Very interesting perspective from Pravda.
EU wants Turkey’s Erdogan to be the next ‘Yanukovych’World » Asia » Turkey. The latest and breaking news from Turkey
When discussing the recent scandal in the relations between Turkey and the European Union, many pay attention to the electoral aspect of this conflict – the forthcoming elections in Germany and France and a referendum in Turkey. However, it remains unclear why Turkish President Erdogan has decided to go to the length of the conflict.
Many Russian and not only Russian political analysts or teachers of political science do not understand, for some reason, the difference between making and developing decisions in big politics. This is an aspect of paramount importance in understanding the very nature of democracy. For example, many say that we can not change anything in foreign policy, because it is the president, who makes decisions at this point. This is a wrong point of view, because there are many people, who analyze various issues, elaborate decisions and show influence on the president.
Naturally, there are people, who make decisions, form medium and long-term policy in the European Union.
Turkish President Recep Erdogan is a very smart and experienced politician, who has an amazing, and I would even say, phenomenal political instinct. Erdogan has a remarkable sense of danger, which allows him to stay in power for so long despite intricate intrigues in the Turkish policy. He has felt something and decided to aggravate the relations with the European Union.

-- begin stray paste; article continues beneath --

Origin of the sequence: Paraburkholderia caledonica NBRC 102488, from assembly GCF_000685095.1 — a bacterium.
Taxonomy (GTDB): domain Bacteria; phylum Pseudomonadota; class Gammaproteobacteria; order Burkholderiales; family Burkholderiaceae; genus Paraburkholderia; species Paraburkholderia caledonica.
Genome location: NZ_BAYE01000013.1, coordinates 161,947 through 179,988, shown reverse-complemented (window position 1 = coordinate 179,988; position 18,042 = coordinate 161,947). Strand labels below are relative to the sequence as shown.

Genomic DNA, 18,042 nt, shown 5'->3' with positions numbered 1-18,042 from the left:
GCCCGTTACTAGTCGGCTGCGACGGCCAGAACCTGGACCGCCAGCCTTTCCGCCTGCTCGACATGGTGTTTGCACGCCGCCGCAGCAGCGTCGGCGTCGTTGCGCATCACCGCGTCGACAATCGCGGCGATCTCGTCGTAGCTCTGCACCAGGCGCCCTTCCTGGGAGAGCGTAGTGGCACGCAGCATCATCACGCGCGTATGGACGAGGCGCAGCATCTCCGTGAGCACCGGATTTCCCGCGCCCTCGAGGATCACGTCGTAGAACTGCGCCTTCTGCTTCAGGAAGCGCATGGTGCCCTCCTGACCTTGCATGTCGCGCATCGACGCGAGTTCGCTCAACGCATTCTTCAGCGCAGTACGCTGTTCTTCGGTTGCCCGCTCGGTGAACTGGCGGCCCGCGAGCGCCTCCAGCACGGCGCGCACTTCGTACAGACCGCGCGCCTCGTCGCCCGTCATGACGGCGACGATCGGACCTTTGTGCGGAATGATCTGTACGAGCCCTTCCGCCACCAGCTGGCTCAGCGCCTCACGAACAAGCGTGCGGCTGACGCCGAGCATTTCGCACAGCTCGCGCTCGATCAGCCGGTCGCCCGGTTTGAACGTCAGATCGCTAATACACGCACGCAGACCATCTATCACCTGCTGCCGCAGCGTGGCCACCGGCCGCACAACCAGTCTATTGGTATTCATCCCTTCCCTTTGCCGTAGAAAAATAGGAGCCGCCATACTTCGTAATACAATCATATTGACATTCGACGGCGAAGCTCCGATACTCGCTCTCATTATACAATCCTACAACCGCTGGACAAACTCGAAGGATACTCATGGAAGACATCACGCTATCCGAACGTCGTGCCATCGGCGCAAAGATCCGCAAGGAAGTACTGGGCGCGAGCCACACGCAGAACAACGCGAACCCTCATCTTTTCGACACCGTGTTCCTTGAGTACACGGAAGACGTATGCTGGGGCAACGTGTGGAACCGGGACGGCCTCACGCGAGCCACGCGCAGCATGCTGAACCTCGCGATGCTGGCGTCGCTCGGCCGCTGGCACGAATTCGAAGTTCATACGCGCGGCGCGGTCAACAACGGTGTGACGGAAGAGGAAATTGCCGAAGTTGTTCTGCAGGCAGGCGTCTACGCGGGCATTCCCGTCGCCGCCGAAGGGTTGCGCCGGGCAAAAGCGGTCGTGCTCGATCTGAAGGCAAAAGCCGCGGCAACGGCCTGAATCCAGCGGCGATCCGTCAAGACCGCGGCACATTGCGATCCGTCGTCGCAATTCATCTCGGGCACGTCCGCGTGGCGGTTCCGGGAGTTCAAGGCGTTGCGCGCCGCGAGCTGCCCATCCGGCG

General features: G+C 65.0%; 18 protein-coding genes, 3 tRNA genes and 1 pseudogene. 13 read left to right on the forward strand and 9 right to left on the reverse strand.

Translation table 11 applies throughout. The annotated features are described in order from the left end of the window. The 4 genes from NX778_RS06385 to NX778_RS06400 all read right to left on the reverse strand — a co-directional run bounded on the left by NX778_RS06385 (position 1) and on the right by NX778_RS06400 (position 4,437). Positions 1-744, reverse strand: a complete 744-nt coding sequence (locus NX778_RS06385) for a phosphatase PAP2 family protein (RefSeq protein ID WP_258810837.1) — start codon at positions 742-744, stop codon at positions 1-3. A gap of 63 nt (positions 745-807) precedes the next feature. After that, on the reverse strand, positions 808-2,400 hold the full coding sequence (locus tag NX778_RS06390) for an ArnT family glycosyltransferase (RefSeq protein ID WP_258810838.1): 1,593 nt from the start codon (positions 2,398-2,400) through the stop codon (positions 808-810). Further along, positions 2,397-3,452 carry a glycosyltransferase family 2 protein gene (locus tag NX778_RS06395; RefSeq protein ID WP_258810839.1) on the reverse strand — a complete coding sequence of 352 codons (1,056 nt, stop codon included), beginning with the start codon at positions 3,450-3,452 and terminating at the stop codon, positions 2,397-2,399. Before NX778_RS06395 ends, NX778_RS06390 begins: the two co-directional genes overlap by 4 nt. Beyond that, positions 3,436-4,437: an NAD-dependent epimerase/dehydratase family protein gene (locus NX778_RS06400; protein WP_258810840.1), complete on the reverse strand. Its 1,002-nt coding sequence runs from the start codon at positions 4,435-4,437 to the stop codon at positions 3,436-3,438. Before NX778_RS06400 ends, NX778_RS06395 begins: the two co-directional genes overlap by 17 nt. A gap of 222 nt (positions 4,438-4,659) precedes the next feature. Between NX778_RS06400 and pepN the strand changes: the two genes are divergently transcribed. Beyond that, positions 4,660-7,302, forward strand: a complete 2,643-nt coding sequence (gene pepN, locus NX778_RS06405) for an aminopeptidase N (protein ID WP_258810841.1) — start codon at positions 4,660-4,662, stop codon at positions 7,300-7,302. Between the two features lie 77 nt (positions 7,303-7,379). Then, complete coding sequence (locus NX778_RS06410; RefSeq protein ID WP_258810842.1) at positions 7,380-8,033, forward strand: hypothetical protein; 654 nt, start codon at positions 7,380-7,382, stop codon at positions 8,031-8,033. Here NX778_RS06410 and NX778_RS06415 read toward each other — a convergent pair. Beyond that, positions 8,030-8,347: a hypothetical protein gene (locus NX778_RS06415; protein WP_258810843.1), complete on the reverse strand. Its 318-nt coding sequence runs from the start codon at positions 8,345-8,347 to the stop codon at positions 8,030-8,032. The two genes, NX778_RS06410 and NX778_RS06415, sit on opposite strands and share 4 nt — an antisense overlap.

There are reasons to believe that Erdogan understood that the EU was going to launch the process that could be referred to as the “Ukrainization” of Turkey, in which Erdogan would have to play the role of the Turkish Yanukovych or even Ceausescu or Gaddafi.
Let’s take a look at the recent history of the European Union. The machine of German and French capital constantly needs the process of EU expansion. When expanding the European Union, the German-French capital destroys productions on newly acquired territories and captures new markets at the same time.
At first, Germany and France (as well as small countries of the “old” EU) destroyed production in Southern Europe. Spain still has Seat and Italy has Fiat, but there is practically no machine-building in these countries, nor are there shipyards in Greece). Afterwards, having seized and digested the economy and production sector of those countries, the German capital turned to Eastern Europe and the Baltic States.
Turkey next after Ukraine
The EU needs to constantly expand by destroying productions in new territories and conquering new markets. Otherwise, the EU will simply disappear in competition with Chinese, Korean, Japanese, Indian, and even Russian and American producers. The European competition will not be able to stand fair competition. Ukraine is the most recent victim of the German-French capital. The German capital has not been able to fully digest it, but the destruction of the Ukrainian national economy is only a matter of time, and the capital will need to expand further. Turkey appears to be next on the line.